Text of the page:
Hot Options

As the recent unprecedented heatwave comes to an end, at least temporarily, it seems a good time to reflect on how hot, sunny weather might affect travel behaviour.

Unlike wind-driven storms or winter weather which have much more direct and obvious impacts on transport infrastructure, the physical impacts of heatwaves on roads and public transport are more diffuse. Steel rails may buckle, tarmac occasionally melts, and fewer people may be allowed to crowd onto the London Underground carriages, but mostly roads and services are available for normal use (barring planned engineering works, resurfacing and other construction that often is scheduled in the summer). The heat and talk of beaches and barbecues may make the headlines, but travel disruption much less so. Even where heat and drought result in forest fires, they rarely affect major routes.

Yet heat itself can still be an extreme type of weather as much as cold or wind or rain. And people do change their travel behaviour based on the weather, especially extreme weather. Various studies have shown decreases in trips by different modes in adverse weather. And in countries which regularly experience extreme heat, another study recorded decreases in active travel once temperatures pass a certain threshold.

However, it is not regular for the UK or many of the other countries that have been affected by this summer’s heatwaves to experience extremely hot weather. That makes it difficult to hypothesise how people might respond in terms of travel behaviour. Especially as these heatwaves are only extreme in relative terms – temperatures are still not reaching the levels common in tropical or desert countries, so it is not necessarily too hot for people to walk, bicycle, or otherwise want to be outdoors and enjoy the weather when they travel. Alternatively, the lack of familiarity with such weather may result in people struggling to adjust and seeking travel spaces that are air-conditioned, mainly cars, but also, in some areas, a subset of public transport services.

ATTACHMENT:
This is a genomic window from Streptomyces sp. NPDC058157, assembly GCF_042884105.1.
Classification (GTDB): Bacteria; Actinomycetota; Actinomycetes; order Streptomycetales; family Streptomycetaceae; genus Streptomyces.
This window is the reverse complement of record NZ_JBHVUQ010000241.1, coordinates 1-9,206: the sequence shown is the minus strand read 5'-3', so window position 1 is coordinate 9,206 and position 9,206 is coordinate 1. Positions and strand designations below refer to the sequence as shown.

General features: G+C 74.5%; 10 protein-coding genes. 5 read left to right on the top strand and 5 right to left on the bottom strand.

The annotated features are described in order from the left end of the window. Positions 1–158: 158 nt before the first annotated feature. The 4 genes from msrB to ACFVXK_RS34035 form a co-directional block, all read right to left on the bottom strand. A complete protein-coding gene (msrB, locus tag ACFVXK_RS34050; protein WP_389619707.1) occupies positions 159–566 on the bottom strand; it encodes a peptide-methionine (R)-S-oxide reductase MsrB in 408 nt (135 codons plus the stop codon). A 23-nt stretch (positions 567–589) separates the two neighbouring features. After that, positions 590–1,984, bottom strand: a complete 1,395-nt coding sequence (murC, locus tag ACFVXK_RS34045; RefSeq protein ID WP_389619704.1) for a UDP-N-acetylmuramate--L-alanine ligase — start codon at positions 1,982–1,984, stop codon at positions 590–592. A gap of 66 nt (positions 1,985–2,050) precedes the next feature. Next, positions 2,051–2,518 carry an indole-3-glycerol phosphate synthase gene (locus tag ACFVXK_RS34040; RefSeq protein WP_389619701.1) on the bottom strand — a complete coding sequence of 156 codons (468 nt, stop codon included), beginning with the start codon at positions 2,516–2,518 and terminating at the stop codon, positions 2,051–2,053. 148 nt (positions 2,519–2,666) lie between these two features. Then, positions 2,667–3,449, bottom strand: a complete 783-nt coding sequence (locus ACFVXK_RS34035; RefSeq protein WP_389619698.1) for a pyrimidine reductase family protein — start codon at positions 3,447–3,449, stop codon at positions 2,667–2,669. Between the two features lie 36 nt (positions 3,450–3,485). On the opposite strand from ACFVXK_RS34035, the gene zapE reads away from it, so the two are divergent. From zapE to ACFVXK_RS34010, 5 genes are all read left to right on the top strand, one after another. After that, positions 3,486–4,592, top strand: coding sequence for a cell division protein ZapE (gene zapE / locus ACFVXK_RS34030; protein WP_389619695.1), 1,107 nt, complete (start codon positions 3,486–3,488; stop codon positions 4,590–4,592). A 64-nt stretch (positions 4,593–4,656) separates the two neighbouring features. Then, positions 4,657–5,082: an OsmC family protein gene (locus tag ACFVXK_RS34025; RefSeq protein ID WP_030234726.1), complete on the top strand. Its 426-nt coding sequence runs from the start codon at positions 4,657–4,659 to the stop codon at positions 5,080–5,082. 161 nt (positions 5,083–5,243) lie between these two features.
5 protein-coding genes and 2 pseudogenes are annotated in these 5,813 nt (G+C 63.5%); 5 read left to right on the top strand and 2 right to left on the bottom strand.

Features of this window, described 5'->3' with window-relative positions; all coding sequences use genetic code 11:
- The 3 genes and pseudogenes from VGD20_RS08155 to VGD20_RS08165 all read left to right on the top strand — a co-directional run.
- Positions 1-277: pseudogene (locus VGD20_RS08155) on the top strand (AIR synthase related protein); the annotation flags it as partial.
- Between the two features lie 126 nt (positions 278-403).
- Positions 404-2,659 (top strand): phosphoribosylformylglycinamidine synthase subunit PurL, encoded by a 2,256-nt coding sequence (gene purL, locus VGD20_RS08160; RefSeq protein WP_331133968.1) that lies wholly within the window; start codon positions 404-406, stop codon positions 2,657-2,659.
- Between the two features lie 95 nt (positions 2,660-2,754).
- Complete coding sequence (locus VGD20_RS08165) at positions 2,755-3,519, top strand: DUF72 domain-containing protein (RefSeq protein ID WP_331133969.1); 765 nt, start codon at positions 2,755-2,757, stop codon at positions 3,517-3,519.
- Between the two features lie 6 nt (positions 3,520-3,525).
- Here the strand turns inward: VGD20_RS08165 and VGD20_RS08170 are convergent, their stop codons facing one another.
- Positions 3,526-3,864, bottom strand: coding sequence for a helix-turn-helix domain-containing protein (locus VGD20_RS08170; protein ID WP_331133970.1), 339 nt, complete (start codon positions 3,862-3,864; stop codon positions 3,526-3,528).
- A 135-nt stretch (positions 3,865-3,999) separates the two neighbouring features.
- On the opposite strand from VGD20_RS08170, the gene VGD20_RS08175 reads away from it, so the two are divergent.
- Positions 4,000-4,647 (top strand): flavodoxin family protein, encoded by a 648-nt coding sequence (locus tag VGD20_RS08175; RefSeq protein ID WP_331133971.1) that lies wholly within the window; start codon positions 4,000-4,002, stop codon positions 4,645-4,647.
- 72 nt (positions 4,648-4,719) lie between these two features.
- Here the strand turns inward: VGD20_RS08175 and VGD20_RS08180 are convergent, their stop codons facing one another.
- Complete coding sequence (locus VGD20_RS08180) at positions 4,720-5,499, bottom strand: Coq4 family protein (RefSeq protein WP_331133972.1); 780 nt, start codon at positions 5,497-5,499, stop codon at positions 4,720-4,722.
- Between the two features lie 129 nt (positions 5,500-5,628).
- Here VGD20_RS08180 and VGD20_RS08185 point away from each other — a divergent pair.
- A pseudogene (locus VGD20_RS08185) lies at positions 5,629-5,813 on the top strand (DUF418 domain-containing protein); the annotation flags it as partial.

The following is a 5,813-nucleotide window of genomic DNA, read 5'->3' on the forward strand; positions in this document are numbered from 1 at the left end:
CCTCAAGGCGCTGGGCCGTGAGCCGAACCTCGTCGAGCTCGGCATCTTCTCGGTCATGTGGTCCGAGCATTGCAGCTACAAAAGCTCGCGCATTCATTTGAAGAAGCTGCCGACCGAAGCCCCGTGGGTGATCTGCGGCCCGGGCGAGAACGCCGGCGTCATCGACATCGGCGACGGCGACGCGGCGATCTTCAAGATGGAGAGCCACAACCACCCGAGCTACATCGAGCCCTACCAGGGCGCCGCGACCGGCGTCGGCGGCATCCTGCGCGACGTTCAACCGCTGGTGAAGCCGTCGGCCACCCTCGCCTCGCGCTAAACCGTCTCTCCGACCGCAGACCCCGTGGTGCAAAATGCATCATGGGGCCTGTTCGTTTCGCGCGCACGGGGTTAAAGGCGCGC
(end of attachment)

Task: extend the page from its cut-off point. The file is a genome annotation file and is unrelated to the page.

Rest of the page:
Or it may depend on where people are going or where they live. How comfortable are different houses or apartments in the heat? How about offices or shops? Are private gardens or public parks more readily available? Which are more likely to provide relief from the even hotter microclimates of urban streets? The answers to such questions may suggest less travel altogether, but the possibility of empirical, quantitative evidence to support this is confounded by yet another factor. Holidays.

Days of extreme heat occur in the summer, when there are often fewer regular, short-distance trips and more long-distance travel for leisure purposes. People often plan such trips well in advance and can’t change travel arrangements nimbly. Thus, families with school children, those who work in education, and various other groups are likely to change their travel behaviour in the summer no matter what weather summer brings. There is consistently less traffic during summer school holidays. There is also usually more walking and cycling, more sporting events and festivals. Such activities are often only cancelled for electrical storms or other immediate dangers; unusual heat or drought is not among these dangers.

Still, even if current travel behaviour during heatwaves cannot easily be tracked, that does not mean that we should not use this unusually long heatwave to try to monitor how people have responded. Nor does it mean we should not work to adapt our transport networks to the likelihood of future, more frequent hot weather. We could stress our steel rails to higher temperatures and ensure we use appropriate aggregate mixes to prevent melt, but also we could provide more public water fountains and street trees to help people walking and cycling to re-hydrate and cool off. I have written before that one way forward for resilience is ‘monitor and adapt’, and this summer provides a perfect opportunity to start such a process.